We asked a number of apprentices about their level of support because if people take a trade, when they go to school they are supported by employment insurance. They talked about the attrition rate for young apprentices. People are older when they start apprenticeship programs. Maybe they take a job and get some life experience and then move to the trades when they are about 27 or 28 years old, on average. By that time, some may have a family. Certainly they have bills, if they are coming out of the workforce and are trying to upgrade into a trade. That is a reality.
When they go to school, typically they make application for employment insurance and there is a two-week waiting period. Because the Conservative government has gutted EI processing centres, cut 600 jobs in the EI processing centres, the backlog of EI claims now just goes on and on. In 2004, 80% of the time first-time claims were being turned around in 21 days. At that time we thought that was a long time for a person to go without any household income. Now, and what we heard from witnesses, that is taking 28 days. That is the new target. Conservatives have extended the target, so they have a better chance of hitting the target if they make the target a little broader, but they are only hitting that 30% of the time.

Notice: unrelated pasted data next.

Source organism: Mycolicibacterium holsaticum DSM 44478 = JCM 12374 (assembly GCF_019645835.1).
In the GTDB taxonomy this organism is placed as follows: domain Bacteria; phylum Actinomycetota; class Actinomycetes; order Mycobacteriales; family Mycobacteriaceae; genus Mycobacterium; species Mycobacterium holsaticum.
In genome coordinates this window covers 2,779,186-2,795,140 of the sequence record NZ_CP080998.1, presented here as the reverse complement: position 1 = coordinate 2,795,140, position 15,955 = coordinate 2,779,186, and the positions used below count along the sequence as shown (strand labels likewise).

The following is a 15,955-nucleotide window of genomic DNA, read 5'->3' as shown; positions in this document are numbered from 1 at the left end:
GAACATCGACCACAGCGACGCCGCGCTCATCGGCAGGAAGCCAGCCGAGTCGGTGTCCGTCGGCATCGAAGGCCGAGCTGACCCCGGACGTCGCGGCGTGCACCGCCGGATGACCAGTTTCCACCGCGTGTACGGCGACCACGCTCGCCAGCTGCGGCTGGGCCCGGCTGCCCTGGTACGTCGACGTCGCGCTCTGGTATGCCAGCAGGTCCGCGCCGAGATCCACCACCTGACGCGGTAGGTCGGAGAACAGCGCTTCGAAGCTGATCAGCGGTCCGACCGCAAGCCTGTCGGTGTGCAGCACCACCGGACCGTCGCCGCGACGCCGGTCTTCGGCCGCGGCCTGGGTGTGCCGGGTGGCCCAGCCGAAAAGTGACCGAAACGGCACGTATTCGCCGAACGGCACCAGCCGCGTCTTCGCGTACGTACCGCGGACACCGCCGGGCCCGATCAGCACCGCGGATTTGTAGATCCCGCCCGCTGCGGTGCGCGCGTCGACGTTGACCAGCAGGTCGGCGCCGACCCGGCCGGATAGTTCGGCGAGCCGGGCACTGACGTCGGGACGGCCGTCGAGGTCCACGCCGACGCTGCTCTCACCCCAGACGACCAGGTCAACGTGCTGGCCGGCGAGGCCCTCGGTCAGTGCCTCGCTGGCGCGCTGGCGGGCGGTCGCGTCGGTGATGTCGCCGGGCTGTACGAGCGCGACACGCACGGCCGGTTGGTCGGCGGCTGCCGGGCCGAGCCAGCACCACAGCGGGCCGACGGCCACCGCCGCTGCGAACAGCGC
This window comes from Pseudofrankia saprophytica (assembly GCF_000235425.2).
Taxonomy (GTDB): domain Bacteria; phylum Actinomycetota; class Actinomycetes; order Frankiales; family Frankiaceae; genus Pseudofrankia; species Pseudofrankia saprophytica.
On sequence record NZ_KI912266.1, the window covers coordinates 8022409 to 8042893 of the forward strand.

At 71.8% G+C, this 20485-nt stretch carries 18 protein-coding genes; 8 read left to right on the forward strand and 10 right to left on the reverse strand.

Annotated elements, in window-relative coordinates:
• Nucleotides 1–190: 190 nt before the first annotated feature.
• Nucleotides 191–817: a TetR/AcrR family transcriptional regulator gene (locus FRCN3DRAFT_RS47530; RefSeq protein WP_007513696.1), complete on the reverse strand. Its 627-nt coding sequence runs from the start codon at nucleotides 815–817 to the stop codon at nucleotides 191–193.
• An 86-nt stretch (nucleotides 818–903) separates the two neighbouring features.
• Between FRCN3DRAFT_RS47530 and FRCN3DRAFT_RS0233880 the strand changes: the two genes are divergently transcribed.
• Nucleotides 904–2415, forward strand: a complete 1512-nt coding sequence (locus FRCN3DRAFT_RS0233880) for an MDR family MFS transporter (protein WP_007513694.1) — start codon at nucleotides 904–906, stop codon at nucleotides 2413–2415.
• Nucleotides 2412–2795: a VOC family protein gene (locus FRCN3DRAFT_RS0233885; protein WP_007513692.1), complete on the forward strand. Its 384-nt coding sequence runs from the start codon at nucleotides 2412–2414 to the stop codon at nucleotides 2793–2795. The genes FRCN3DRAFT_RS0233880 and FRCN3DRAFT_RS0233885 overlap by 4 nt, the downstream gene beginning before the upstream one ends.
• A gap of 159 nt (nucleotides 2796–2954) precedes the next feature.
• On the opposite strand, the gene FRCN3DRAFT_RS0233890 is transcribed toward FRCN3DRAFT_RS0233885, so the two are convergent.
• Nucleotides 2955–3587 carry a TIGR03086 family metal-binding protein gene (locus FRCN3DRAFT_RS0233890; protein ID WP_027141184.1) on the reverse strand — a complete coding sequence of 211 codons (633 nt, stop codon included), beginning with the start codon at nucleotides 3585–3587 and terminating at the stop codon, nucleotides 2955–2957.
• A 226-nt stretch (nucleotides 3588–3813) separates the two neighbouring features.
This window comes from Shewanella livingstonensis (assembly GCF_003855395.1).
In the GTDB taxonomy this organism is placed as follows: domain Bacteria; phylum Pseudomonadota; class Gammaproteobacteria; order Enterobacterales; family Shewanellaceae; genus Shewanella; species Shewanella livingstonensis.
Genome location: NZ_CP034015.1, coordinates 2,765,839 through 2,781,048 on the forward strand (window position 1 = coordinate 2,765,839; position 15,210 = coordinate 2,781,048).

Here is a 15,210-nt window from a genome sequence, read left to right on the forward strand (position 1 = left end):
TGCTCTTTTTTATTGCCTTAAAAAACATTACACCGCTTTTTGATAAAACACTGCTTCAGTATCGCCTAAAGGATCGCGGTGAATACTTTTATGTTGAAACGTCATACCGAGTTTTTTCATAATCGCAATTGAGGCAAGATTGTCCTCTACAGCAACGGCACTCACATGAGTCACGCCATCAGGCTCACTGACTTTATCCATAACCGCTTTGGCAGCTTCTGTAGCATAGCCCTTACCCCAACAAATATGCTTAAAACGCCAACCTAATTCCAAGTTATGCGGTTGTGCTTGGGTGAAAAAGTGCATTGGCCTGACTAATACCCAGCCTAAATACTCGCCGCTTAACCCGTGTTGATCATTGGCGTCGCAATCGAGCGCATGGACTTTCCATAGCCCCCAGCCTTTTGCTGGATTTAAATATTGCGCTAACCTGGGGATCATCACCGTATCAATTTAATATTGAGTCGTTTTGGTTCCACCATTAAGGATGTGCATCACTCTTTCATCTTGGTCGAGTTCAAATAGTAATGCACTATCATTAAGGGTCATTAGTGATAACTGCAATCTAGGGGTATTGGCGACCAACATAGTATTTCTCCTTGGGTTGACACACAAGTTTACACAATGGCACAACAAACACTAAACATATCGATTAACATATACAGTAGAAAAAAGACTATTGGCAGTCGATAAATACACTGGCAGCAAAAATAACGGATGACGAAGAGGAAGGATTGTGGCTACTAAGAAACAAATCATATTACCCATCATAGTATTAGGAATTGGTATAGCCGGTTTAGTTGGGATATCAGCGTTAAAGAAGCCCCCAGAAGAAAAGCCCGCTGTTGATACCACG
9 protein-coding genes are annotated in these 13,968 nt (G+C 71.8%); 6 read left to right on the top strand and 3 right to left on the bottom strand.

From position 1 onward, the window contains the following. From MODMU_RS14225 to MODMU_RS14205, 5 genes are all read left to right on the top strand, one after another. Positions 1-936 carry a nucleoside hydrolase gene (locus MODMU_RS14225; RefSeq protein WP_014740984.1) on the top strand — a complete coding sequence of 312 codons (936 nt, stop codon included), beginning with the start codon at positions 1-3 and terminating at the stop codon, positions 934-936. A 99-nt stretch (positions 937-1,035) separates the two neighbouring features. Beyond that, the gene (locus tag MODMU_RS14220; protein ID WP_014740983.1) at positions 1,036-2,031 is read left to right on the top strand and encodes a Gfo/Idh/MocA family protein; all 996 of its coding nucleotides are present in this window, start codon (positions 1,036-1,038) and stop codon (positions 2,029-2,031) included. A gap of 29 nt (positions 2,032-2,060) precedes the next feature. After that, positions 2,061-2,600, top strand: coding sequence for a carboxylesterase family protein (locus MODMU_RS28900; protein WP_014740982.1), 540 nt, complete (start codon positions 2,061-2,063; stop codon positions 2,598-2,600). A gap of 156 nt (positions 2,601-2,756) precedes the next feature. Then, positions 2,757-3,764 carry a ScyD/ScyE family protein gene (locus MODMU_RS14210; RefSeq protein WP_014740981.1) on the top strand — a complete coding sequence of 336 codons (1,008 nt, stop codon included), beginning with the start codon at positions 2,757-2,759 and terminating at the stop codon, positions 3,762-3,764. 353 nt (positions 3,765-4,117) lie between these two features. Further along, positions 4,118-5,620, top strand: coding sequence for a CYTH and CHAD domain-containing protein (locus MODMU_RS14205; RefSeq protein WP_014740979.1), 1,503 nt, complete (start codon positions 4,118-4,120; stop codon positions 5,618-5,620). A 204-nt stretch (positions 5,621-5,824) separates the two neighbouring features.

We are seeing young apprentices having to go five, six or seven weeks without any income. If they do not have family support, if they do not have someone helping them out by putting food in the fridge and paying their bills, then they are dropping out of the courses and are letting the apprenticeships go. We have testimony to that effect. There is no sign of that in the report. We are not seeing the testimony line up with the recommendations as presented.
The government heralds how well it is doing with apprenticeship grants. Through the department's own findings in 2009, it published in the apprenticeship grant review that almost all apprentices who completed their apprenticeship would have done so without the grants. I question what impact this is having on skills development and addressing the problem of skills shortages. There are many other initiatives. Certainly we have put those initiatives forward in the minority report. I would hope that the government would seriously consider and try to move on these.